I’m out like 20 second videos,
I watched this video last night. Its actually the third time I’ve watched it. Its that good. Its Chamath Palihapitiya on “How facebook got on the path to 1 billion users”. He was the former VP of Growth at Facebook, and now is the founder of Social+Capital, a VC firm. Its easily the best talk I’ve seen about startups. Its a no-holds barred look at growth and product.
In essence, these are the 3 things a startup must do:
1) Focus on building core product value.
2) Get users to experience core product value as soon as possible. This is the “AHA” moment and it needs to happen in seconds.
3) Get the largest % of our target market to experience core product value as quickly as possible. This is the definition of growth.
For Facebook, the AHA moment is getting a user to 7 friends in 10 days. When this happens, the user can experience the magic of Facebook. When they have this minimum number of connections they will be an active user and it will tie them into the platform. Hat tip to my buddy Jason Allan for finding this video and his post on product is the key to growth hacking.
I also like this image summary by Brian Balfour which summarises it nicely in “product vs marketing vs growth“.
Twitter AHA moment is…?
I’ve been reading about Twitter having issues with retaining users. They’ve been able to get 1 billion people to sign-up but only 25% are active. The biggest issue I see is around experiencing that “AHA” moment. When they on-board new users, its actually quite difficult to figure out what it does. I signed up and tried it out in mid-2007, but I didn’t get it. It wasn’t until 6 months later, I signed in again but I still didn’t have anyone to talk to. The AHA moment for me, was when a friend I was following posted a public tweet, and I responded to my friend immediately. She then responded back instantaneously. I was like I get it – you can post a public status update and anyone can respond. As you follow more people and see what they are saying, and start following brands, celebrities it builds more density in the network to tie you in.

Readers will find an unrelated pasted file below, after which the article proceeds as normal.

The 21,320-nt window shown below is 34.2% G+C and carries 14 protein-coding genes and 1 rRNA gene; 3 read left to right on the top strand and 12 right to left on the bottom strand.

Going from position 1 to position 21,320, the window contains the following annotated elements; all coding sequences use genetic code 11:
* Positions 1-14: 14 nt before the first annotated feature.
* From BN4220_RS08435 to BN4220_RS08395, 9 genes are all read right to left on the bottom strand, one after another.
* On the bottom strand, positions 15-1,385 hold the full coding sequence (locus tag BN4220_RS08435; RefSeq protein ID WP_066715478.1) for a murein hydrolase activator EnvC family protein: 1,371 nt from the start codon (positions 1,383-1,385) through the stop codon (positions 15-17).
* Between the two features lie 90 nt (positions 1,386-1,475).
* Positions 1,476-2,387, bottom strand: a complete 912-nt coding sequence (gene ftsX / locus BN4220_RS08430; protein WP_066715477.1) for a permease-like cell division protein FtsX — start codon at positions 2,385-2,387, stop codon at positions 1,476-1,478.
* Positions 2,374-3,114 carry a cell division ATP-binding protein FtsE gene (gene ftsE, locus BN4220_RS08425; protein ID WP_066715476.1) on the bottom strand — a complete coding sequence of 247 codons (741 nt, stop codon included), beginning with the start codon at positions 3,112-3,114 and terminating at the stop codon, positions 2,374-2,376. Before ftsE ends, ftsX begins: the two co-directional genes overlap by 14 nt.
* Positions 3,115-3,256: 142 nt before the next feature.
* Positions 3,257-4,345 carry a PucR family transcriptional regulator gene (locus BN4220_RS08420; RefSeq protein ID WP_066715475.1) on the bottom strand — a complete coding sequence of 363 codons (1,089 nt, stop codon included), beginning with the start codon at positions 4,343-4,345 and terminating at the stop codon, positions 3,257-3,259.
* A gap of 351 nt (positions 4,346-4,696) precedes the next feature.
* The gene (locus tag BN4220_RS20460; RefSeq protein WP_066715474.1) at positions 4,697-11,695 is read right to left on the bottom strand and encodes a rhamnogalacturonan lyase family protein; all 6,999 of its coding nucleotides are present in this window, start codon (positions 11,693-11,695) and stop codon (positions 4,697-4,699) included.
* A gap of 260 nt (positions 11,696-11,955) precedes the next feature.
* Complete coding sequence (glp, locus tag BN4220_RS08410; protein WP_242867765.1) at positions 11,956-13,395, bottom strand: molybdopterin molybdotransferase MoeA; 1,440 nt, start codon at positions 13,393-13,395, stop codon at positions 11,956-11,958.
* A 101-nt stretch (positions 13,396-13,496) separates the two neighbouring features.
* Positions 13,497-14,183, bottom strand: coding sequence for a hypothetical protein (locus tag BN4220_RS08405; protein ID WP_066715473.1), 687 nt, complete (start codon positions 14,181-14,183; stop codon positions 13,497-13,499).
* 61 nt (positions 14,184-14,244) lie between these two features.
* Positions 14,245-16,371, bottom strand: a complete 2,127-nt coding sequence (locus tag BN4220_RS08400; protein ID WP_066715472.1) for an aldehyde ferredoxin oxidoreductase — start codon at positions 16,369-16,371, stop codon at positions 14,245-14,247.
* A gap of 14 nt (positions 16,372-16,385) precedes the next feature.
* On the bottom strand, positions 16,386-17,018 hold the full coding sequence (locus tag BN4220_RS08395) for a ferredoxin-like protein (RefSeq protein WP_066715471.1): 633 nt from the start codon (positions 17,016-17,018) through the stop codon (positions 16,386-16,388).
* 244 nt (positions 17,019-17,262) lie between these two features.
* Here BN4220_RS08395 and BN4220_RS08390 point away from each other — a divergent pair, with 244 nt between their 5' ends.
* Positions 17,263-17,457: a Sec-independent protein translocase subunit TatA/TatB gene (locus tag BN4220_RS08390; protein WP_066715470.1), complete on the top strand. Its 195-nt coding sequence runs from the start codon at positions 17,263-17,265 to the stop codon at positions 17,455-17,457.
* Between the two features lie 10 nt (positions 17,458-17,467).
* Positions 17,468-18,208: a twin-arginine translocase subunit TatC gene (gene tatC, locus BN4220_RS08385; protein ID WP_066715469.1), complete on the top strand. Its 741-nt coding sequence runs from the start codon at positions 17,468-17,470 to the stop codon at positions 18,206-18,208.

Josh Elman, who worked at Twitter provided this insight on the “only metric that matters“:
“At Twitter, we found that if you visited Twitter at least 7 times in a month, then it was likely you were going to be visiting Twitter in the next month, and the next month, and the next month. And we decided this was enough initially to be “really using it”, though of course I think Twitter gets even better when people use Twitter every day or more.”
So not only does twitter need to communicate to you how to use the service and get you to that core value proposition in seconds of you signing up, it also has another focus – getting you to visit at least 7 times. Once it can do that, knows that it has you. You’ll come back again, and again because you’ve experienced core product value.
My Uber AHA moment
A user needs to experience that AHA moment as soon as possible, and as many times as possible. The best experience I’ve had regarding this was using Uber in San Francisco. Being able to connect my credit card, then order a ride at the push of a button. A car came within 5 minutes to pick me up. That is a killer AHA moment. To know that I have the power to be able to hail a cab whenever I felt like it. In essence, as Uber’s slogan prescribes “my own private driver”. The whole process was seamless from when I ordered the cab to getting inside and then to my destination. I didn’t have to pull out my wallet to pay for the ride. It was effortless.